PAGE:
Paradise Wildlife Park (PWP), Zoological Society of Hertfordshire (ZSH/ Charity No.1108609) has teamed up with SWCC Hedgehog Hospital to help rehabilitate and release rescued hedgehogs back to the wild.
The SWCC Hedgehog Hospital takes in sick and injured hedgehogs, caring for them and providing medical treatment to bring them back to full health, before releasing them back into the wild.
The Hospital was founded 25 years ago by Rebecca Willers who runs Shepreth Wildlife Park, it aims to help care for sick and injured hedgehogs as well as striving to conserve the hedgehog population and educate the public on how to help these animals and what to do if they find one.
Both ZSH and SWCC Hedgehog Hospital help to design and create enriching wildlife habitat and enclosures. Understanding what is happening to our native wildlife is vital so assistance with research and monitoring is provided to determine what support is needed to successfully release wildlife back to the wild.
The SWCC Hedgehog Hospital was looking for more facilities to help re-introduce their rescued hedgehogs back to the wild, so James Cork, HeadKeeper at Paradise Wildlife Park, hand built rehabilitation pens and headed up a rehab programme from Paradise Wildlife Park.
Four juvenile female hedgehogs called Belle, Lucy, Cricket and Charlotte are the first hedgehogs to benefit from the release programme. Belle and Lucy will live together, with Cricket and Charlotte living ‘next door’!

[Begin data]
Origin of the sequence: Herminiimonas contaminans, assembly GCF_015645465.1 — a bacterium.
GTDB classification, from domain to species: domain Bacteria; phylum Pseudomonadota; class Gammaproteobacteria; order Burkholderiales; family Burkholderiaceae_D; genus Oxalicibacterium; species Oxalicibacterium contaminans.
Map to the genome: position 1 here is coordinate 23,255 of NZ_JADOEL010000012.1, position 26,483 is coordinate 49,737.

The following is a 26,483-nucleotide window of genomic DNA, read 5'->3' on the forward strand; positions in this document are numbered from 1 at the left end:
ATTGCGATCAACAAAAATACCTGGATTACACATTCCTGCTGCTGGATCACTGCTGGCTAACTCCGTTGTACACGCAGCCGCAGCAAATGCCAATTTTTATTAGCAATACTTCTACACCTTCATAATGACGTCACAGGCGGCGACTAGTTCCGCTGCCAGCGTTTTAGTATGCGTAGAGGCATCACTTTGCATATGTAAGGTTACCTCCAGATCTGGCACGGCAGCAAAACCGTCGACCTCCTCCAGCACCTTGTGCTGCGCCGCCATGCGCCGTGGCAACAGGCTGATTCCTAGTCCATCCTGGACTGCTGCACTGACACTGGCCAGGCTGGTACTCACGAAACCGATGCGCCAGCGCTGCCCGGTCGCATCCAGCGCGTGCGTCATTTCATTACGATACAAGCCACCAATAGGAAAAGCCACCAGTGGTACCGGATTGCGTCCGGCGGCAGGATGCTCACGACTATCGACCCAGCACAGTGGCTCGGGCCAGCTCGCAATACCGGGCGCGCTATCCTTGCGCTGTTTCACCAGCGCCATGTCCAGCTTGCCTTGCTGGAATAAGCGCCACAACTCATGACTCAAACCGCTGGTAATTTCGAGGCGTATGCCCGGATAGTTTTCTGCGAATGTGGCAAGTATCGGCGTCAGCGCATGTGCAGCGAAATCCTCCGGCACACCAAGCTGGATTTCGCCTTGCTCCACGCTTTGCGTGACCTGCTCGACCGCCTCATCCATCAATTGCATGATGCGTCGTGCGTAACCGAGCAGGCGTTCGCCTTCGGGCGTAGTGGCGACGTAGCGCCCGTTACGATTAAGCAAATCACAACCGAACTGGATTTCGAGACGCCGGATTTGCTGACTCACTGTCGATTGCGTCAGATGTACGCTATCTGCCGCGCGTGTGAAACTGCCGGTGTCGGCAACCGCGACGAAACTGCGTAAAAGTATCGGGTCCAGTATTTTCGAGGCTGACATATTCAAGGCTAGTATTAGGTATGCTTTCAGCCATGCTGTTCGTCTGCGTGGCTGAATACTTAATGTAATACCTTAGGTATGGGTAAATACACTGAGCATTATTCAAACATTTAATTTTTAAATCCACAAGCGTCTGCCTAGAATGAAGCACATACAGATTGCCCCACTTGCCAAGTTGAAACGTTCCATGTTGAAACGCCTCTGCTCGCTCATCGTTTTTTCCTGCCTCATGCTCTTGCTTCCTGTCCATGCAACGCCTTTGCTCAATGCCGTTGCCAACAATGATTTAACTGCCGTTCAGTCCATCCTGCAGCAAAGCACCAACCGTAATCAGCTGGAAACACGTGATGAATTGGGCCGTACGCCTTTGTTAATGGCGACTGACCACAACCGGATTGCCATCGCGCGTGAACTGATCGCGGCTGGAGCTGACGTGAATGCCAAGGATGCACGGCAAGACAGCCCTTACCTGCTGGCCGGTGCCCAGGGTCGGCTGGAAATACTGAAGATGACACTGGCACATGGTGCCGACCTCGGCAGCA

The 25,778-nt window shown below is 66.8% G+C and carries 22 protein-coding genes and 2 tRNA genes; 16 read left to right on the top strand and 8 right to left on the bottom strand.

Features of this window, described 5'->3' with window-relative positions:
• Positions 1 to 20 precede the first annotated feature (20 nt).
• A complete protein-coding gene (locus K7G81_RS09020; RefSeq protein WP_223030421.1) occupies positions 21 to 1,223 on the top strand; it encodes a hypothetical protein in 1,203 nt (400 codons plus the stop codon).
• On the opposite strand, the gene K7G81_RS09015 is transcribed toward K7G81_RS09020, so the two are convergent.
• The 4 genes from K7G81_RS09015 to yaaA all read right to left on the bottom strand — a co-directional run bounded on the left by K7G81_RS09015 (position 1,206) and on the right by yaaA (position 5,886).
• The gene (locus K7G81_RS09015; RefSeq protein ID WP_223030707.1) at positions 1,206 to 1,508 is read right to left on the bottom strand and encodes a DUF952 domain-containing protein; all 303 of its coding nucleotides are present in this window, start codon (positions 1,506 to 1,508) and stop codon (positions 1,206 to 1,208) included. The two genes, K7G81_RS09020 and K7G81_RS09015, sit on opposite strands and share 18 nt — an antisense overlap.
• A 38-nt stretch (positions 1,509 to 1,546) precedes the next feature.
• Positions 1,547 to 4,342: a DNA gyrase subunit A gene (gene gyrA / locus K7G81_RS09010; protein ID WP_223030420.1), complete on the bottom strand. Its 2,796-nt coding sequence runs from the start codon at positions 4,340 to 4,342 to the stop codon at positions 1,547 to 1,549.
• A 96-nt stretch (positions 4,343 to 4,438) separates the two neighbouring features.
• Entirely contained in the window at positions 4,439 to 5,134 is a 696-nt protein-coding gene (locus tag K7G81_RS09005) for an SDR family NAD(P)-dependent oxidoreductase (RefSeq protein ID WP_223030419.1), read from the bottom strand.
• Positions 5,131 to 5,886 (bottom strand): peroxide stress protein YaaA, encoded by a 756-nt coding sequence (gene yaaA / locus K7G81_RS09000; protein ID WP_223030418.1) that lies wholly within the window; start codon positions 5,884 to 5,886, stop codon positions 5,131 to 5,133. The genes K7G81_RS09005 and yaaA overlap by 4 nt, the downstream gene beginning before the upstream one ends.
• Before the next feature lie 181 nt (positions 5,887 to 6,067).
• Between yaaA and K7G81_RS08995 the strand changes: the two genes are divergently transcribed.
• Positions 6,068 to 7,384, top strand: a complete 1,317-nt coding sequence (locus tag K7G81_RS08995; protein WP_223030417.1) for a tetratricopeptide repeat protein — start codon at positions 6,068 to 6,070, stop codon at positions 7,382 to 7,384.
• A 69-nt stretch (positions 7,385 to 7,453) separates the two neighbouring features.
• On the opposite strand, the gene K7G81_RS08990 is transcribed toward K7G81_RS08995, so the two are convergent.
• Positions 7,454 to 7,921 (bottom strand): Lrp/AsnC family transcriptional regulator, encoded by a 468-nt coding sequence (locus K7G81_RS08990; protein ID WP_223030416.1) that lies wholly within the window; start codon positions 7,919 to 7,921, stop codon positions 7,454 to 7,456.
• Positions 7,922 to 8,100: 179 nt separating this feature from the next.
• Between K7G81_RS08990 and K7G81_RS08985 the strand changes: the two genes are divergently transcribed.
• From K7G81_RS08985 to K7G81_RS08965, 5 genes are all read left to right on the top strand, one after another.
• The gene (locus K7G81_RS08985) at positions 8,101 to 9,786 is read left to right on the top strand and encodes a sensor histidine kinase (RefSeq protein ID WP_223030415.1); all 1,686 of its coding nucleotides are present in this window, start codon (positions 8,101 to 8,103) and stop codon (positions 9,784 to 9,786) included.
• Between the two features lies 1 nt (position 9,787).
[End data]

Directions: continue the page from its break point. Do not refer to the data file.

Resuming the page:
They will all spend 2 weeks in the rehabilitation pens, being prepared for outdoor conditions. Then they’ll be released and, if they don’t return to the pens within a week of being released, we’ll know they have settled successfully in the wild.
Every 4 weeks ZSH is looking to release six more recued hedgehogs back to the wild.
The SWCC Hedgehog Hospital has taken in 650 rescued hedgehog in the past year alone. Currently they are looking after 150 hedgehogs, with only space for 100 in the hospital. As a result, the Hospital volunteers and staff are taking some of the rescuees home.
Hedgehog Hospital Founder, Rebecca Willers, said: “Because funds and space in the Hospital are limited, some of our carers even generously look after hedgehogs in their own back gardens and homes. We regularly conduct release site checks to maintain a list of gardens that are hog friendly so we can release hedgehogs safely and know they’ll be fed and kept an eye on.”
Some of the rescues sadly suffer from blindness, amputation or parasitic complications and these hedgehogs unfortunately cannot be re-released back into the wild. Instead, they are re-homed in appropriate secure areas where they can live under the watch of hedgehog carers in as naturalistic environments as possible.
Hedgehogs must eat roughly 100g of food a day to survive. At the Hospital they are fed jelly-based dog food and kitten biscuits. As part of the new programme at ZSH, they will be provided with a variety of insects to forage for to ensure they retain their natural behaviours.
Hedgehogs brought into the Hospital can weigh as little as 50g but after the care of the volunteers and staff they can grow up to 1.5kg fully grown. To be a part of the release programme the hedgehogs must weigh a minimum of 650g.
The four girls released today were rescued in August 2017 and weighed only 250g. After being looked after and rehabilitated at the Hospital, they all now weigh very healthy weights of between 700g to 750g and can now continue to grow up to a weight of 1.5kg.
PWP will be arranging a weekly update for the first month to provide information on how the hedgehogs and the release programme is progressing.
For any SWCC Hedgehog Hospital Enquiries or if you find an injured, sick or orphaned hedgehog then please call the Emergency Hospital Line on: 07505 651968 or email firstname.lastname@example.org